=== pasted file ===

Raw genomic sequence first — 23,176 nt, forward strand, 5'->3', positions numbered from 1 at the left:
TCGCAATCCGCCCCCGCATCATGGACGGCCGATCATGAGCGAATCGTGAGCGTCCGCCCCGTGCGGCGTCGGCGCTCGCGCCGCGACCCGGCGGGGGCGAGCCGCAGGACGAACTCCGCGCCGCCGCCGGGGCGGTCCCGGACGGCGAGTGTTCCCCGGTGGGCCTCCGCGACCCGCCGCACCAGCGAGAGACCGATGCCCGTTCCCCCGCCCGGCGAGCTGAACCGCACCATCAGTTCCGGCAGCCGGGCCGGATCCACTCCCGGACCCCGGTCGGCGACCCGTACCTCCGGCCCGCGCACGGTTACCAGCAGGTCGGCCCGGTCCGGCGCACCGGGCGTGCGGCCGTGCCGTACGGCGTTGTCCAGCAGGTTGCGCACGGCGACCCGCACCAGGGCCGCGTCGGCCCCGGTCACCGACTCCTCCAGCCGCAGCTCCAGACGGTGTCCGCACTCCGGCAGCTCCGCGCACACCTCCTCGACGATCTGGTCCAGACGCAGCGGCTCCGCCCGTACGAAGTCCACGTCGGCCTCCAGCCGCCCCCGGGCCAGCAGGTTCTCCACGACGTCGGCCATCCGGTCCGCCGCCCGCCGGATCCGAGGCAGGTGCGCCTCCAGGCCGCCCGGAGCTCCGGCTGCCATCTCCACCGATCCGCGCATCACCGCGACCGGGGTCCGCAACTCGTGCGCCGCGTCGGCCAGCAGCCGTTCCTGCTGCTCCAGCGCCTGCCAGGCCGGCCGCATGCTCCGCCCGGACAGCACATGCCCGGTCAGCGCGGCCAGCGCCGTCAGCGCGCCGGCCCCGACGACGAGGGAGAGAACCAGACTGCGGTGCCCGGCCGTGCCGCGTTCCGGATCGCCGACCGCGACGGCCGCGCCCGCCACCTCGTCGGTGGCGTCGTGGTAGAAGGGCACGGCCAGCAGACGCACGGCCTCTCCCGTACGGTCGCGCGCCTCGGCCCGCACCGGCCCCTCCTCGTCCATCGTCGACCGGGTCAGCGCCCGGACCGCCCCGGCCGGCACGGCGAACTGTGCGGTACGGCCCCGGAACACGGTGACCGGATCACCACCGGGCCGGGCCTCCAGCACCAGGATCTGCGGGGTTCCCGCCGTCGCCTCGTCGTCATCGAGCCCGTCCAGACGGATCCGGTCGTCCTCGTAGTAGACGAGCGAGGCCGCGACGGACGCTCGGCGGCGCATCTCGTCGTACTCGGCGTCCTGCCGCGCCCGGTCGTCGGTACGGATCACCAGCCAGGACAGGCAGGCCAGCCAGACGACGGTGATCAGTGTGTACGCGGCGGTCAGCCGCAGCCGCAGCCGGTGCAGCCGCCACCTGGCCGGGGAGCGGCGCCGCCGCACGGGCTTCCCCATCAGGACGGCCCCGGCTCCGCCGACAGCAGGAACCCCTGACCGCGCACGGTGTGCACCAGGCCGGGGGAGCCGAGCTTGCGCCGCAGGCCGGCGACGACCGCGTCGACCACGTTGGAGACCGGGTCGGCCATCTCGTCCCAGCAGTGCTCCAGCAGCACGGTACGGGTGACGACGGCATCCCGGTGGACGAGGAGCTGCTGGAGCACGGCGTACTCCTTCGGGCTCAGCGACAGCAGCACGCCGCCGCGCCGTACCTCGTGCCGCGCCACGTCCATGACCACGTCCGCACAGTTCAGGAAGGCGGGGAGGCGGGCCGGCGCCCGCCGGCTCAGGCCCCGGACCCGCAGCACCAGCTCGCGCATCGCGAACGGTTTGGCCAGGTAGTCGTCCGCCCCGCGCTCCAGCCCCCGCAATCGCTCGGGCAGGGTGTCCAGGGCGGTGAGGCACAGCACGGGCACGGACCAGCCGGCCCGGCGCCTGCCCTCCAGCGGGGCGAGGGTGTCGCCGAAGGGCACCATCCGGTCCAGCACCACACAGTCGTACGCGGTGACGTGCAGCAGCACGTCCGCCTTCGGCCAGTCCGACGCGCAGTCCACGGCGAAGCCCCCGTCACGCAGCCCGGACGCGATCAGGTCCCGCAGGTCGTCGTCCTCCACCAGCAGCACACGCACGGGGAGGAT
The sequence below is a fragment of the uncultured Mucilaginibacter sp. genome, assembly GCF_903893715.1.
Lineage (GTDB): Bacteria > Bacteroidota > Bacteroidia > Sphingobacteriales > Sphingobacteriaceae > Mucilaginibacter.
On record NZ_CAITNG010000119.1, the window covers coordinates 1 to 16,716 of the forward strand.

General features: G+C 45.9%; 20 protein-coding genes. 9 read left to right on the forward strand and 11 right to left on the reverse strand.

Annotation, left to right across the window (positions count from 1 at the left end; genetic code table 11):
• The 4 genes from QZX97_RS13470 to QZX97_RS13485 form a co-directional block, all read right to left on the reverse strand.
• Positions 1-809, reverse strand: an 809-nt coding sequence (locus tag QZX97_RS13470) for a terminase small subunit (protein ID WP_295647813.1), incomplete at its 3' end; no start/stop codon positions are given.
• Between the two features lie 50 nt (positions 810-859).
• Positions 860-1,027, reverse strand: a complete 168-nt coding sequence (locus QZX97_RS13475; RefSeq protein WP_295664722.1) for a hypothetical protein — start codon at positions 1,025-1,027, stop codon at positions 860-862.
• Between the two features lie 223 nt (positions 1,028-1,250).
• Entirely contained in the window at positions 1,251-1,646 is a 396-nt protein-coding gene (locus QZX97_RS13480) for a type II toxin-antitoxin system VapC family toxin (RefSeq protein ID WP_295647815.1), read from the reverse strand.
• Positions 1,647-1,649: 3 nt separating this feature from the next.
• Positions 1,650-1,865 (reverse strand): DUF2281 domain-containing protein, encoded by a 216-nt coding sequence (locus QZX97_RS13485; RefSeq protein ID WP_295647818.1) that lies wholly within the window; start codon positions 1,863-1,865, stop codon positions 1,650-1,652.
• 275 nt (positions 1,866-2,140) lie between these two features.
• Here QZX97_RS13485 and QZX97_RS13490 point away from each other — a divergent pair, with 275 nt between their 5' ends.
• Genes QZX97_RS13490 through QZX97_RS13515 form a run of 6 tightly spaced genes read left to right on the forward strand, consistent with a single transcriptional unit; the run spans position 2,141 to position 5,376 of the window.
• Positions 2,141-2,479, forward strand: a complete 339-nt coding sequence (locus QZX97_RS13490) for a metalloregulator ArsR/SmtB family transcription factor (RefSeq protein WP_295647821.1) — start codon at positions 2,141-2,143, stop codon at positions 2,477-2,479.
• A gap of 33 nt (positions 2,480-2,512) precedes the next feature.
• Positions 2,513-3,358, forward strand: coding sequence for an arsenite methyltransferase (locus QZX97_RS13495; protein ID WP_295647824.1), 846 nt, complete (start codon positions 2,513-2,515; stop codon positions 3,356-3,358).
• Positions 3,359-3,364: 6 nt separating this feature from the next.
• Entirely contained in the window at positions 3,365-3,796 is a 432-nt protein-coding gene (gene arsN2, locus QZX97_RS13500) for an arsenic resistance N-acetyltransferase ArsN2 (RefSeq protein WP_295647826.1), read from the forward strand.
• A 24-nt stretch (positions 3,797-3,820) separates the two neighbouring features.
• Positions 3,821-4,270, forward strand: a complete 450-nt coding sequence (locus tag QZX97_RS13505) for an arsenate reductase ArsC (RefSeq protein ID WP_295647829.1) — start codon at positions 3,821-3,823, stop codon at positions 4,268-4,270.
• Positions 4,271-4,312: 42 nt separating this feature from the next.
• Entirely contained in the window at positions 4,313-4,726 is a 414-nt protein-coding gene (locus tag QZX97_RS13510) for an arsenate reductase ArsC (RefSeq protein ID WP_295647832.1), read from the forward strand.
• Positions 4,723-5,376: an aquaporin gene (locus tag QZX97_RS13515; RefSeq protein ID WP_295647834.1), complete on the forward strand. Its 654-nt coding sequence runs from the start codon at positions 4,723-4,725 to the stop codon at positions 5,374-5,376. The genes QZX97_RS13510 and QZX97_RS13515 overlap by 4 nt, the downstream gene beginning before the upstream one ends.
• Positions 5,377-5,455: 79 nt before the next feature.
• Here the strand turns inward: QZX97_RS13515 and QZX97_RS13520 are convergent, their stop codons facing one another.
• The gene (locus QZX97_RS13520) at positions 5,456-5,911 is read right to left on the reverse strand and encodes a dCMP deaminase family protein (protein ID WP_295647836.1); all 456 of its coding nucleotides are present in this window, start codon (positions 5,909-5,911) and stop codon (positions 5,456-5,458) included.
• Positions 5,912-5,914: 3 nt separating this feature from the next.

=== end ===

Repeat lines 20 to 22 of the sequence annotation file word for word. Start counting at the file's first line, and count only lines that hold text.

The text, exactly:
• A gap of 33 nt (positions 2,480-2,512) precedes the next feature.
• Positions 2,513-3,358, forward strand: coding sequence for an arsenite methyltransferase (locus QZX97_RS13495; protein ID WP_295647824.1), 846 nt, complete (start codon positions 2,513-2,515; stop codon positions 3,356-3,358).
• Positions 3,359-3,364: 6 nt separating this feature from the next.